Connect with us

Health

‘70% north Indian women low in vitamin D, at high diabetes risk’

An inverse relationship exists between vitamin D levels and blood sugar levels indicating lower the vitamin D levels, the higher the blood sugar.

Published

on

VITAMIN D

New Delhi, July 4: Despite adequate exposure to sunshine, nearly 70 per cent pre-diabetic women in north India are “deficient” in vitamin D, making them more vulnerable to the risk of developing Type-2 diabetes, finds a study.

Pre-diabetes is a condition in which blood sugar is high, but not high enough to be type 2 diabetes.

The findings showed that pre-diabetes women living in north India were 68.6 per cent vitamin D “deficient”, 26 per cent have “insufficient” levels, while only 5.5 per cent have “sufficient” levels of the vitamin.

“In India, there is a need to understand this as women have a propensity to be obese, develop metabolic syndrome, consequent hyperglycaemia and thereby be at the risk of diabetes. The pace at which women are moving from the pre-diabetic stage to the diabetic stage is alarming,” Anoop Misra, Chairman Fortis C-Doc, said in a statement.

“If this could be prevented by prescribing a cost effective vitamin D supplement, it would be truly amazing,” he added.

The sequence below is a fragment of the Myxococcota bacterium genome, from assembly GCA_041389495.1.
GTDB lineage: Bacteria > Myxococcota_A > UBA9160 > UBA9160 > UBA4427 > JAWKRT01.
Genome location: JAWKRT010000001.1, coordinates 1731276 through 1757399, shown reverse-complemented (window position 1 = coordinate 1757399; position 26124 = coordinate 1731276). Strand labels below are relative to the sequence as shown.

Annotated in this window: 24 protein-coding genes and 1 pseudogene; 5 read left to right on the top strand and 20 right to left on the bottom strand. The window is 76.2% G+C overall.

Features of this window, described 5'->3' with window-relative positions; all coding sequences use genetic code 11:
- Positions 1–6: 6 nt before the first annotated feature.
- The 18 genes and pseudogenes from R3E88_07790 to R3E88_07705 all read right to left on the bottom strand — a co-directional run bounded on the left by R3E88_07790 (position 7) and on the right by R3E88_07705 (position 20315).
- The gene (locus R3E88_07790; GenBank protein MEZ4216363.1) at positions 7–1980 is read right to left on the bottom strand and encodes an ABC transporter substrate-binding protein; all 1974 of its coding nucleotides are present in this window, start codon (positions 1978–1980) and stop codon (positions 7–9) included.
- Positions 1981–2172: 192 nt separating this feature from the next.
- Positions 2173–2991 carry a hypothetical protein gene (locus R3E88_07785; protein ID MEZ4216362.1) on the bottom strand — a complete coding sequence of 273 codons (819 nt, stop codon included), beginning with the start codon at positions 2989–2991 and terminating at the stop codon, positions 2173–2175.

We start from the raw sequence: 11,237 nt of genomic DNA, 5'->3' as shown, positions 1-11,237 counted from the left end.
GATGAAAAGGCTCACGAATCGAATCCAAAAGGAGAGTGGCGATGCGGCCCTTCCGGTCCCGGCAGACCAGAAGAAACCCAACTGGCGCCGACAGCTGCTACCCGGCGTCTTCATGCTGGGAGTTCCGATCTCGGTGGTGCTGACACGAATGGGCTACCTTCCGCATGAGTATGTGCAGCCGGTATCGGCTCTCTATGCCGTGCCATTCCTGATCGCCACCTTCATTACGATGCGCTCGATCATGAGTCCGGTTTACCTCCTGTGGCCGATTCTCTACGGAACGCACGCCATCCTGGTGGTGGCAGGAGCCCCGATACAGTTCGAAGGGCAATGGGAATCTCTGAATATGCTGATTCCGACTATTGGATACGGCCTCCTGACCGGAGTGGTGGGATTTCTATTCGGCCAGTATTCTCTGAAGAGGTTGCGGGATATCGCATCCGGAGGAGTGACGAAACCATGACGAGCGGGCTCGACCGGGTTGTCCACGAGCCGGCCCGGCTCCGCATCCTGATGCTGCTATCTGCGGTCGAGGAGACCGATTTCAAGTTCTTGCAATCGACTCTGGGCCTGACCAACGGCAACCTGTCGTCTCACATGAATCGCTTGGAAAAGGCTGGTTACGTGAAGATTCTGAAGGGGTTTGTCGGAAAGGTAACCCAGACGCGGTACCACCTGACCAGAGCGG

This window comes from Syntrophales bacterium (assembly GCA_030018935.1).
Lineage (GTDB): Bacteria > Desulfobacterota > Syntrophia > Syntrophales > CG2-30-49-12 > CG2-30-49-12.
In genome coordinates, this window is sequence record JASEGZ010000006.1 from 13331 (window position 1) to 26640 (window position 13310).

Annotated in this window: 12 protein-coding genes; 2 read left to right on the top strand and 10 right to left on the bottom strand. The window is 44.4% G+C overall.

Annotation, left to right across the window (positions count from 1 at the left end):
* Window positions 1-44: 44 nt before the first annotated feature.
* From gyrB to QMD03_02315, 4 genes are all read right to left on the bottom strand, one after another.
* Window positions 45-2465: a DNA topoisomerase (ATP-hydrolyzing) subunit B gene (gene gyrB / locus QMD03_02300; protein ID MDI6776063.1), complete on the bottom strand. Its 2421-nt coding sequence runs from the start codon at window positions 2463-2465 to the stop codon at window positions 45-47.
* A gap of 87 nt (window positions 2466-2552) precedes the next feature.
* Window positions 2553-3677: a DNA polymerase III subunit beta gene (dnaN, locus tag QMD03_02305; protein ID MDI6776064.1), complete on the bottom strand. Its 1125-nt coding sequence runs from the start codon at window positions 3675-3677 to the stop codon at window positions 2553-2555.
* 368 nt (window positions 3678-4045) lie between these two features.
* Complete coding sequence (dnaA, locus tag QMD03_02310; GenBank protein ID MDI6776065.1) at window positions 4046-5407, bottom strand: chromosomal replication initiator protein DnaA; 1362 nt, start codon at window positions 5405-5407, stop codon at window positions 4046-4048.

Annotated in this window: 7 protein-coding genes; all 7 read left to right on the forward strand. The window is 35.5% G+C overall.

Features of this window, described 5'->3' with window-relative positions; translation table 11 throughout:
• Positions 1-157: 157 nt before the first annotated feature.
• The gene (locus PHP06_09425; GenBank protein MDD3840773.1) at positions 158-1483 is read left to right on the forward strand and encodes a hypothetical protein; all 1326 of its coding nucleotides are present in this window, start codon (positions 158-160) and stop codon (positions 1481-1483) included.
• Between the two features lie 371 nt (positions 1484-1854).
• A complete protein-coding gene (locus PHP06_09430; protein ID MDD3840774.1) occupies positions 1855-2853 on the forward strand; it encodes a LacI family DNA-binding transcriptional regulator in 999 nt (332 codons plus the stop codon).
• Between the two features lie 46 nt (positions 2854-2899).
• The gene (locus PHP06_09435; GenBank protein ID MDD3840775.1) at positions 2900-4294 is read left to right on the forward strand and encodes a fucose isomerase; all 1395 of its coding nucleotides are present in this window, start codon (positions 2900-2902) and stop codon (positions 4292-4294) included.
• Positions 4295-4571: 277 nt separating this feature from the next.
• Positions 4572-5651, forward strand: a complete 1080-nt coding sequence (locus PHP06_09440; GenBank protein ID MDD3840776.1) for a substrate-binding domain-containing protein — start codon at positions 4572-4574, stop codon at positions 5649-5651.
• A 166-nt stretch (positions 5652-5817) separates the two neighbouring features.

According to the researchers, an inverse relationship exists between vitamin D levels and blood sugar levels indicating lower the vitamin D levels, the higher the blood sugar.

It is because vitamin D may have a direct effect on the pancreatic beta cell function, thereby increasing insulin production.

“Previous studies had already established the link between the high prevalence of vitamin D deficiency and abdominal obesity. However, the relationship between vitamin D and the development of pre-diabetes, with a special focus on women, has remained obscure and unexplored,” Misra noted.

According to a recent report by India Spend, the country currently represents 49 per cent of the world’s diabetes burden, with an estimated 72 million cases in 2017, a figure expected to almost double to 134 million by 2025.

For the study, published in the British Medical Journal, the team included 797 women between the ages of 20 and 60.

The results indicated that women from lower socio-economic groups tend to have a higher vitamin deficiency that those from higher socio-economic groups.

Post-menopausal women who suffer from low calcium deposits in addition to low vitamin D deficiency were also found to be at a higher risk of bone damage than others.

Supplementation with vitamin D — present in foods such as milk, eggs, salmon, tuna, and mushroom — may prevent diabetes in India women, the researchers suggested.

A healthy diet, regular physical activity, maintaining a normal body weight and avoiding tobacco use are ways to prevent or delay the onset of Type-2 diabetes, the researchers said.

IANS

Continue Reading
Click to comment

Leave a Reply

Your email address will not be published. Required fields are marked *

Health

Decoded: How Omega-3 fatty acid helps inhibit cancer’s spread

Published

on

fish oil-WEFORNEWS

New York, July 16: While eating foods rich in omega-3 fatty acids, such as fatty fish, certain nuts and seeds, have been known to prevent heart diseases and arthritis, a new research, led by one of Indian-origin, showed that omega-3 fatty byproducts may also have anti-cancer effects.